Agreement on the Conservation of Albatrosses and Petrels

Georgios Karris (Technological Educational Institute, Panagoula, Zakynthos, Greece) and colleagues have published in the North-Western Journal of Zoologyon population sizes of Scopoli’s Shearwaters Calonectris diomedea on two Greek islands.

The paper’s abstract follows:

“The Strofades Island complex in the Ionian Sea comprises two small islands, i.e. Stamfani and Arpyia, and several rocks. The islands host a significant Scopoli’s Shearwater (Calonectris diomedea) colony, which is regarded as the largest one in Greece, although no complete national population census has ever been carried out. Here we present data of the first complete survey of the species population in the area, evaluated via coastal counts of rafting birds at sea and nest surveys of occupied burrows. Both methodologies provided similar estimates. The maximum number of Scopoli’s Shearwaters visiting the Strofades archipelago during the pre-laying period was estimated at 17,000-18,000 individuals, based on the maximum counts of 3,068 and 2,723 rafting individuals/km of suitable nesting coastline of Stamfani and Arpyia islands, respectively. The breeding population was censused [sic] by inspecting apparently occupied sites in 30 100 m2 sampling units, randomly located along the coastal habitats of each island. Sampling was made over two habitat types of different quality for nesting. We estimated that a total of ca. 5,550 pairs breed on the two main islands, of which 64% were located on the larger Stamfani Island. The study reveals that the Strofades archipelago harbors the largest known Scopoli’s Shearwater colony in the eastern Mediterranean.”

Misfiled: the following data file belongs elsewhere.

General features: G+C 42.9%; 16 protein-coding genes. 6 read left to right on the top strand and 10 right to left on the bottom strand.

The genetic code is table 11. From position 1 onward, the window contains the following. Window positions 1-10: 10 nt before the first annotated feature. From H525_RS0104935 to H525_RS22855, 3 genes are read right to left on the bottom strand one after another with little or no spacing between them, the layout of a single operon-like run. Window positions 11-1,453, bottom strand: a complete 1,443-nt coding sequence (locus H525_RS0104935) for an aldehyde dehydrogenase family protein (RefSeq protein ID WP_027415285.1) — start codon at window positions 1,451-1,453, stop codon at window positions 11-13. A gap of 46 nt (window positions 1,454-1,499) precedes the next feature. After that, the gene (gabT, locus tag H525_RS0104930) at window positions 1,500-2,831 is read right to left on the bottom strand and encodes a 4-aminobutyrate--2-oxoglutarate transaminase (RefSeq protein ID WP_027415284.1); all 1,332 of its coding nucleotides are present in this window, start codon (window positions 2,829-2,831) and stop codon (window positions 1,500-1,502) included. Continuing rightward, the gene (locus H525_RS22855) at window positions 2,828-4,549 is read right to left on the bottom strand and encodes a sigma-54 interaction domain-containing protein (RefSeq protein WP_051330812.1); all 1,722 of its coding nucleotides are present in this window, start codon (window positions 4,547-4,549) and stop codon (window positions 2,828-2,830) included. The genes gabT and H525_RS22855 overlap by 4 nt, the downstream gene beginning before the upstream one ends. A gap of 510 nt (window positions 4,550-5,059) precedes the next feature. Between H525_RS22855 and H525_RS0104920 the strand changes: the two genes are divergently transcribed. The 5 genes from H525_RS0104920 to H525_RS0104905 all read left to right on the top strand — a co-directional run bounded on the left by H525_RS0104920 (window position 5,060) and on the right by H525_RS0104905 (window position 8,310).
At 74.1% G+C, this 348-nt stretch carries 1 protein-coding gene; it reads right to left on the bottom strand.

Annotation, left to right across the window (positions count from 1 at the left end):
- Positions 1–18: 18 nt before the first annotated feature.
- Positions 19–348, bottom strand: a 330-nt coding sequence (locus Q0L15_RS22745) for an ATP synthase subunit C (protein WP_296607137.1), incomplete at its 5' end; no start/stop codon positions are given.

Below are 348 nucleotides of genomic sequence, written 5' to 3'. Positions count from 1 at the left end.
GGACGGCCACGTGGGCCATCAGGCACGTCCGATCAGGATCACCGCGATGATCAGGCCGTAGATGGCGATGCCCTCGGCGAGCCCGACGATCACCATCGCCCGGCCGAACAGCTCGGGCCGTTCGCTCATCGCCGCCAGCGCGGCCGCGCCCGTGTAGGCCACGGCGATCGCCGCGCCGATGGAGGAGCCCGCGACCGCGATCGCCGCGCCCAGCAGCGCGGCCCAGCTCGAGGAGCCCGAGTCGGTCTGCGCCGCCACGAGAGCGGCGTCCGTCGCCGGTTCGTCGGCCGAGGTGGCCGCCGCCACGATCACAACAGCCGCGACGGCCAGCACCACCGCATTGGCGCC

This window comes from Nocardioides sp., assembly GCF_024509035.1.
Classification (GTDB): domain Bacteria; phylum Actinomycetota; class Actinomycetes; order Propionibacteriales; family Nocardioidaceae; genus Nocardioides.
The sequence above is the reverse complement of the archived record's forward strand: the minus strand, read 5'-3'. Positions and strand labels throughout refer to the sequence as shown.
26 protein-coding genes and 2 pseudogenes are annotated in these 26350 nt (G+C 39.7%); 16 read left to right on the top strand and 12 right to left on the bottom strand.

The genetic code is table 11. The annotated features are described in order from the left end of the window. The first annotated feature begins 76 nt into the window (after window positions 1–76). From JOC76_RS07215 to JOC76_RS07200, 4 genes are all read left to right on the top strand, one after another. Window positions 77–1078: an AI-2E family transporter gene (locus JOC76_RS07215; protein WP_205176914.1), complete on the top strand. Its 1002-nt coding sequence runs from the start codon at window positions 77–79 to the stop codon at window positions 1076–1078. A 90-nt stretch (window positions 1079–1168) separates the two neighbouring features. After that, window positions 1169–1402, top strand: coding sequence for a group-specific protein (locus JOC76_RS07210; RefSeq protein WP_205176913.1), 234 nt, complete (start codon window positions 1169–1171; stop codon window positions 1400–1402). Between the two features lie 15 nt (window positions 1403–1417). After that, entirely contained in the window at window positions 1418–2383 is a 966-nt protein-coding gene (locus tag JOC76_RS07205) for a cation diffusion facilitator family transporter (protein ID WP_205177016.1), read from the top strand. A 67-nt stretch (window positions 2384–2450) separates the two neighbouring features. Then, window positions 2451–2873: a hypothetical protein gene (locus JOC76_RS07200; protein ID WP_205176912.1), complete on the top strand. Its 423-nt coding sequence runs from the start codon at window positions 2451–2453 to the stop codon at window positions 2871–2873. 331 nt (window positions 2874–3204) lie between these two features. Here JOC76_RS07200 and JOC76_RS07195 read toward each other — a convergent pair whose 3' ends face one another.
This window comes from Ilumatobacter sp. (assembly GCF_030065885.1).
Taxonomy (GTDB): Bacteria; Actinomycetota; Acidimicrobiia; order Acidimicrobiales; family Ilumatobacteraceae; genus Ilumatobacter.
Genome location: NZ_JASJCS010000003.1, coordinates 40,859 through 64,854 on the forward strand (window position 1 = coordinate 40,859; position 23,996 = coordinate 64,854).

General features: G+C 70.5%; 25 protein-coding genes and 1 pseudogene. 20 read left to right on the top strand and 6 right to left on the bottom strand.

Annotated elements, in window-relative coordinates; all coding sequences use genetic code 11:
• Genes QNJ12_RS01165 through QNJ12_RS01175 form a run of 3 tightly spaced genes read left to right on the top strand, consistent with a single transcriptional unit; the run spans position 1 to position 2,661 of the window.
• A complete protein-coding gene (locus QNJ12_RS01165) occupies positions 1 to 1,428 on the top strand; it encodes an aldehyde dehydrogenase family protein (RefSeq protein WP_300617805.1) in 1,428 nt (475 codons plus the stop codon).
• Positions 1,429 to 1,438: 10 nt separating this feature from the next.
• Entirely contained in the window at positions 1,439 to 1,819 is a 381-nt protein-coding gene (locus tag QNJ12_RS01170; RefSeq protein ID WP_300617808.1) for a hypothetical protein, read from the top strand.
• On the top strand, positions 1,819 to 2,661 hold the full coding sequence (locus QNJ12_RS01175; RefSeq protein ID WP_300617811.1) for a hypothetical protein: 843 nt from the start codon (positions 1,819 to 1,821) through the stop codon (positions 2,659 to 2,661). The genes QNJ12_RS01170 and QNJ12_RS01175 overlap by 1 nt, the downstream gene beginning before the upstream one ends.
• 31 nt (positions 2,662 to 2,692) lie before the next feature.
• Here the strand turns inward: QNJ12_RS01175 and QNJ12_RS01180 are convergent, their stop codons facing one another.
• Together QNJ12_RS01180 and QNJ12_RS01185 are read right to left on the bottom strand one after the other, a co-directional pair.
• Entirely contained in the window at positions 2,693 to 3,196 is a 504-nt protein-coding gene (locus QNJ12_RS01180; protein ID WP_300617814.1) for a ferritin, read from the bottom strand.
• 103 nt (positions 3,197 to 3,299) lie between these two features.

Scopoli's Shearwater, photograph by 'Pep' Arcos

Reference:

Karris, G., Xirouchakis, S., Grivas, C., Voulgaris, M.-D., Sfenthourakis, S. & Giokas, S. 2017.  Estimating the population size of Scopoli’s Shearwaters (Calonectris diomedea) frequenting the Strofades islands (Ionian Sea, western Greece) by raft counts and surveys of breeding pairs.  North-Western Journal of Zoology 13: 101-108.

John Cooper, ACAP Information Officer, 17 July 2017